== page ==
My Kind of Town
The Honolulu Soap Co.:
>> Portlock"Left here, then it's the third house on the left," Lily Ah Sun said. Her cousin Quinn braked the big truck, turned left. "Just park in the driveway."
But Quinn didn't seem to hear. Two doors down from Lily's home was the same faded gray sedan he'd seen following Lily onto the freeway this morning after he'd pulled over his long-lost cousin for speeding.
"Quinn, you just passed it."
Something had come over him, Lily didn't know what, except that his eyes narrowed and he seemed to sit more erect. His voice was harder. It was almost like that show her brother Laird watched as a kid, "Transformers."
Quinn reached for his cell phone.
"Quinn, what's wrong?"
Lily suddenly understood the transformation. He had just put on his cop face.
>> 2002 WilderDr. Laurie Tang never used the pool at her condo. Too small for serious swimming. But tonight she mostly needed the water to cleanse mind and spirit. She'd had two critical cases at the Queen's ER. After her swim, she would return the calls from her mother and HPD Detective Sherlock Gomes. She would tell them she had no idea where her boyfriend had been for three days. Or why a young woman had crashed his car off the Keeaumoku Overpass. Or why her final words before slipping into a coma were "Save the baby."
>> Makiki HeightsIf it wasn't such a shame, Sherlock Gomes thought, it would have been comical. After Sen. Donovan Matsuda-Yee-Dela Cruz-Bishop-Kamaka explained that he had no idea how Serena Kawainui had gotten the crystal meth that was in her system when she crashed his car off the Keeaumoku Overpass, Gomes said, "That's good to know, Senator. So could you explain that little glass pipe over there?"
It was like a sucker punch; the senator doubled over. The pipe gave Gomes a moral dilemma. He was who he was because of one man, Vern Matsuda, his math teacher and wrestling coach at Leilehua High. This great shaper of lives was also the senator's father.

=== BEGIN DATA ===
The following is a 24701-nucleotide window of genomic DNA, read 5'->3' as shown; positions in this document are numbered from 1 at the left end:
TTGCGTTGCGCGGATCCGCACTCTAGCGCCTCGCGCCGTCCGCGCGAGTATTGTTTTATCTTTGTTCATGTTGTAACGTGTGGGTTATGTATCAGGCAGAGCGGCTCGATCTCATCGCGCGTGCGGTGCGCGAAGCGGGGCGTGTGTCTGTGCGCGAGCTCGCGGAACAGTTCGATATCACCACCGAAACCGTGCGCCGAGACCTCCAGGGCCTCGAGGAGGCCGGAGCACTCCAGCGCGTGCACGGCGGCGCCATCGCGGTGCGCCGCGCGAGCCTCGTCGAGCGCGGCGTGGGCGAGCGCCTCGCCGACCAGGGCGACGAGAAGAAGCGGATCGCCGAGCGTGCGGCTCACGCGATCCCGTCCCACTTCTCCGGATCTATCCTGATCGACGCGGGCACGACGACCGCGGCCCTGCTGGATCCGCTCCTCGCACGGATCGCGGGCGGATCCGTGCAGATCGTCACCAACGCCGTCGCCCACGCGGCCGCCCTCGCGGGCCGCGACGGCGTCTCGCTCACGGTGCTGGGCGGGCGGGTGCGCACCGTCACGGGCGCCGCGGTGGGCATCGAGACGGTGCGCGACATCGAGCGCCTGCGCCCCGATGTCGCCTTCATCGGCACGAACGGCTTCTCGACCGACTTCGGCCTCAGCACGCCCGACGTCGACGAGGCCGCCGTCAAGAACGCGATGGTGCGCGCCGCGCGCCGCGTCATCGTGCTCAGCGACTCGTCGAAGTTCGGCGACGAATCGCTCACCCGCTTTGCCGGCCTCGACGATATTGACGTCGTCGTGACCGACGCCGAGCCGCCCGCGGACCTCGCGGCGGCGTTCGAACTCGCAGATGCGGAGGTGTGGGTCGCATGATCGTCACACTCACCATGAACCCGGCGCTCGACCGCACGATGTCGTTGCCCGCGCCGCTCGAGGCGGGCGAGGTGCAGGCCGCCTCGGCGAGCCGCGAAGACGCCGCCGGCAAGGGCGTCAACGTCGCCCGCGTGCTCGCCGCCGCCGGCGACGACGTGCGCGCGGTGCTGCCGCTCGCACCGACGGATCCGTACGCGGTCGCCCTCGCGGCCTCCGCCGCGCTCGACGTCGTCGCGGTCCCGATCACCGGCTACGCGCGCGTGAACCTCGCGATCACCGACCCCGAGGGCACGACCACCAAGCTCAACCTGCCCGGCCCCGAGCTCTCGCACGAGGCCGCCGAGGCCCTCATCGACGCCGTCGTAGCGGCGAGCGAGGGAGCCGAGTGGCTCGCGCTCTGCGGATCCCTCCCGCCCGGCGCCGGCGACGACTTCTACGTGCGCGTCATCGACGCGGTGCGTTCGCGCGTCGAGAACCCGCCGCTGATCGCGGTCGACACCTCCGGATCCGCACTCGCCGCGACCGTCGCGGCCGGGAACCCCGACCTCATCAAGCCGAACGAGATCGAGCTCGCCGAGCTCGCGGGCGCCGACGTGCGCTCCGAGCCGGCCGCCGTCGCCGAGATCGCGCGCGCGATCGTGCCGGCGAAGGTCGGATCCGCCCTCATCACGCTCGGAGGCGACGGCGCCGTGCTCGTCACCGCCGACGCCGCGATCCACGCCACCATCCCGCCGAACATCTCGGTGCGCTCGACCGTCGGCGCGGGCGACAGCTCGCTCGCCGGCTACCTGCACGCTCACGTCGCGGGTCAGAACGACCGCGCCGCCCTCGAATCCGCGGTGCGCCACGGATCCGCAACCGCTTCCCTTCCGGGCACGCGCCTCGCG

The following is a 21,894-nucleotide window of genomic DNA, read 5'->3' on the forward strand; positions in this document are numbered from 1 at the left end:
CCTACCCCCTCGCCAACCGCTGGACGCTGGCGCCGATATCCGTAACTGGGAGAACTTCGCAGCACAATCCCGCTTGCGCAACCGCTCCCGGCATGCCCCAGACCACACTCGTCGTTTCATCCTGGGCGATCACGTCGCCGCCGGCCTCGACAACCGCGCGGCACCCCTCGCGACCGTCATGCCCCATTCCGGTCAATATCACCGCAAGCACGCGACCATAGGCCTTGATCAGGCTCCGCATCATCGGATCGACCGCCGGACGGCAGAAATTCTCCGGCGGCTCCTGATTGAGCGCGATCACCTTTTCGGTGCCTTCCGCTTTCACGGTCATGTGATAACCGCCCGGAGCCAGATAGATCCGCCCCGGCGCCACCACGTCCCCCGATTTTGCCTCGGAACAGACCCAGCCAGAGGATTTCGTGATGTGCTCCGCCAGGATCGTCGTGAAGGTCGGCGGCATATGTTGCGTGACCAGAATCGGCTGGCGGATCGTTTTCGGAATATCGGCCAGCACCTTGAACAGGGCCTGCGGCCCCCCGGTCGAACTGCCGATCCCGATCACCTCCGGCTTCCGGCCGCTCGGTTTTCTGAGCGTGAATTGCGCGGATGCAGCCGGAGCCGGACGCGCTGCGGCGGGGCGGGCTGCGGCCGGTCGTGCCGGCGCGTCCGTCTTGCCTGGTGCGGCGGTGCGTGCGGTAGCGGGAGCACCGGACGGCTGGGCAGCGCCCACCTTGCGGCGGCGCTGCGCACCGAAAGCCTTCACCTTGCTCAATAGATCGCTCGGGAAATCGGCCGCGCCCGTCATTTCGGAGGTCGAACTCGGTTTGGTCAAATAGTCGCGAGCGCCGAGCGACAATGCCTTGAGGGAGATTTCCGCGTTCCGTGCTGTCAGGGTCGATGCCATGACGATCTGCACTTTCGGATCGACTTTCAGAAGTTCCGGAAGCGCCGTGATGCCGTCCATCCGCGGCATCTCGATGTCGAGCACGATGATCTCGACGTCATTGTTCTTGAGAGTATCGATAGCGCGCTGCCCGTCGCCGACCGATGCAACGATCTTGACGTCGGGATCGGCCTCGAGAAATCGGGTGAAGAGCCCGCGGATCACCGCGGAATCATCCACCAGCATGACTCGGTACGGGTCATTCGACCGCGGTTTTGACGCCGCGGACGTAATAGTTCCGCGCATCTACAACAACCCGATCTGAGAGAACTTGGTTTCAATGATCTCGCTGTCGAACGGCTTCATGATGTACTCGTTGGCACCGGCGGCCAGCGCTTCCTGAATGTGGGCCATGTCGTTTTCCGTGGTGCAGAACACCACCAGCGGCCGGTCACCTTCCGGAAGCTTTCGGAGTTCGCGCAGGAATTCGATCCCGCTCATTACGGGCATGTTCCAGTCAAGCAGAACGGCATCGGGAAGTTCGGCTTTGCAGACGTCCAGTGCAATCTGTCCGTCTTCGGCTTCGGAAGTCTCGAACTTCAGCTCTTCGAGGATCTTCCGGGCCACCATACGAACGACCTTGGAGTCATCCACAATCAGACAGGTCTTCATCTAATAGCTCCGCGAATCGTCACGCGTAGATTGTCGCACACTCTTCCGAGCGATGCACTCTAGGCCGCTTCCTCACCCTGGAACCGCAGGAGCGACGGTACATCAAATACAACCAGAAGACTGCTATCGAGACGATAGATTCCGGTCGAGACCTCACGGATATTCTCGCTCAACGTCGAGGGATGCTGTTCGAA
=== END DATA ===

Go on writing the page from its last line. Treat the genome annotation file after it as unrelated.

>> Queen's Medical CenterThe walk from ER waiting room to the office of social worker Lin Matsuo was the longest of Grace Ah Sun's life. Her son Lance was here. Grace wanted to scream, "How is he? Tell me now!"
She did not notice the tall blond man with tears streaming down his cheeks, staring after her and Sheets. Greg had never met Lance's parents, but recognized them from a family portrait Lance carried in his wallet. Greg had been with Lance at the hate crimes bill rally at the Capitol when a skinhead attacked them. Lance fell and hit his head on a curb. Greg would wait for Lance's parents to come out, and he would introduce himself. And apologize. Lance was at the rally because Greg had made it clear that their continued relationship depended on Lance being there. The problem was, other than his sister Lily, Lance's family did not know he was gay.
>> Kahala Mandarin OrientalFawn Nakamura had never considered dating an older man, but from the moment she met Chuck Ryan earlier today, she never considered not being with him. That she was 27 and he was 51 were just statistics.
"How's your tea?" he said, leaning across the table with a little tea pot to refill her cup. "Not exactly Lipton's, is it?"
"It's lovely," Fawn said. She was not accustomed to a man pouring tea for her, but the way he served her, so natural and selfless, Fawn had an inkling of the way life could be. "Would I be correct in guessing that you served in the military?"
"You would," Ryan said. The second lie. The first was his business card, which announced he was "Chuck Ryan -- International Investments and Head-hunting --Baltimore." In fact, Lt. Col. Chuck Ryan, Navy intelligence, was still active duty.
His cell phone rang. "You're sure? OK, good deal, thanks." And he clicked off. Sheila Jackson in their D.C. office confirmed the suspect was in the air from Manila. Their contact Sandy would be picking him up. Sandy also confirmed that her cousin Rey, through whom instructions had been coming, was taking orders from someone else. They had a tail on Rey. Soon things would start to happen very fast.
Don Chapman is editor of MidWeek.
His serialized novel runs daily in the Star-Bulletin
with weekly summaries on Sunday.
He can be emailed at firstname.lastname@example.org